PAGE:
Yes, it’s very dirty and rusty … but it’s got potential! And it’s 36”x30”, which will fit in the space where the Bakers Oven is presently located – if the restoration goes well, anyhow. I love that it has a warming cupboard … and aren’t those little flip down shelves just calling out for a teapot?
Plus, I got it for $175.
The inside of the firebox was originally plumbed with pipes for hot water, but the block containing the pipes had cracked … got that out, and there will be a little bit of mending required to patch up the remaining holes, but that’s the only structural issue.
The rest comes down to elbow grease.
It’s actually a lot nicer than it looks at first glance … here are the doors for the warming cupboard, one that’s had a quick scrub and one that’s untouched:
It’s shiny! And the little circle contains a mirror – one is missing, and the other is losing some of it’s silver, but I can get a new one cut at a local glass place, and probably re-silver the other one myself.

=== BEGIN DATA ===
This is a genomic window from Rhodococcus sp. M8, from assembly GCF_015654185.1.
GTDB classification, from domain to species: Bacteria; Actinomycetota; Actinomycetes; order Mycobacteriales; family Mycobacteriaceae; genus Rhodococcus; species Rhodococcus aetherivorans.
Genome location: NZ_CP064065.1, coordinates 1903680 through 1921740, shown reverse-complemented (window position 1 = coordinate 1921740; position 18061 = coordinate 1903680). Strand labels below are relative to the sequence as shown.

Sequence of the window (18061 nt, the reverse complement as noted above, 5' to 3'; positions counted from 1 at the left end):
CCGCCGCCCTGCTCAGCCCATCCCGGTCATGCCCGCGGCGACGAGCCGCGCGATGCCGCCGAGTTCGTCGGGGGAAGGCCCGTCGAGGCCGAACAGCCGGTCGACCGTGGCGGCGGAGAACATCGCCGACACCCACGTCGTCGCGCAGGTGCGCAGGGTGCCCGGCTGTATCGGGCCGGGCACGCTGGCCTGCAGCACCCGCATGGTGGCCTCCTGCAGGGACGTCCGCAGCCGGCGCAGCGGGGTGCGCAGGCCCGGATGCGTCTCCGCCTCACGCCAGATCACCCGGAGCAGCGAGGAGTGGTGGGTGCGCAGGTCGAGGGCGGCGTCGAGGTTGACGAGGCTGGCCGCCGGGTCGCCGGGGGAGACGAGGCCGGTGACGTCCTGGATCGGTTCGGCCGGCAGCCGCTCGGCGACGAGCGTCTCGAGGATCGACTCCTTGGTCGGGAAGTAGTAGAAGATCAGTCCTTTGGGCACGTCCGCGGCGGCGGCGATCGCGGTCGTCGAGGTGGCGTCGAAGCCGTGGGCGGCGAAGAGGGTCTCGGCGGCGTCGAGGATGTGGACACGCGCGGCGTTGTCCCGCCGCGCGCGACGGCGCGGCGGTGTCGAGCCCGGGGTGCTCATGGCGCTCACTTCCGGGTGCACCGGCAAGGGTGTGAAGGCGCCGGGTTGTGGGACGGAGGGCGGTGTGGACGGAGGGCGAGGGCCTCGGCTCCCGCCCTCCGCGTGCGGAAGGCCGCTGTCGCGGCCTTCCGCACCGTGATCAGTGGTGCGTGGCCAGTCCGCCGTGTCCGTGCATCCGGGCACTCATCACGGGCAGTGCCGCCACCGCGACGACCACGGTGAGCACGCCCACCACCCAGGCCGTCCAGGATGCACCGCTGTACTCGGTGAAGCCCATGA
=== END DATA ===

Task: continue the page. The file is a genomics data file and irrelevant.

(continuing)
I didn’t even realize that the doors and trim were shiny until I started cleaning … I’ll need to pick up a wire wheel for the drill (aka a “whappity thing”) tomorrow so that I can really get the rust off of things, but with just steel wool and some bathroom scrubby stuff I got far enough to have high hopes for the finished stove.
And this is the oven rack – fancy!
Near as I can tell this model is from around 1910 – it’s a McClary Kootenay Range, which was made up until the 1920s, but the later models had more enamelling, so I’m thinking it’s in the older time frame.
This is going to be fun.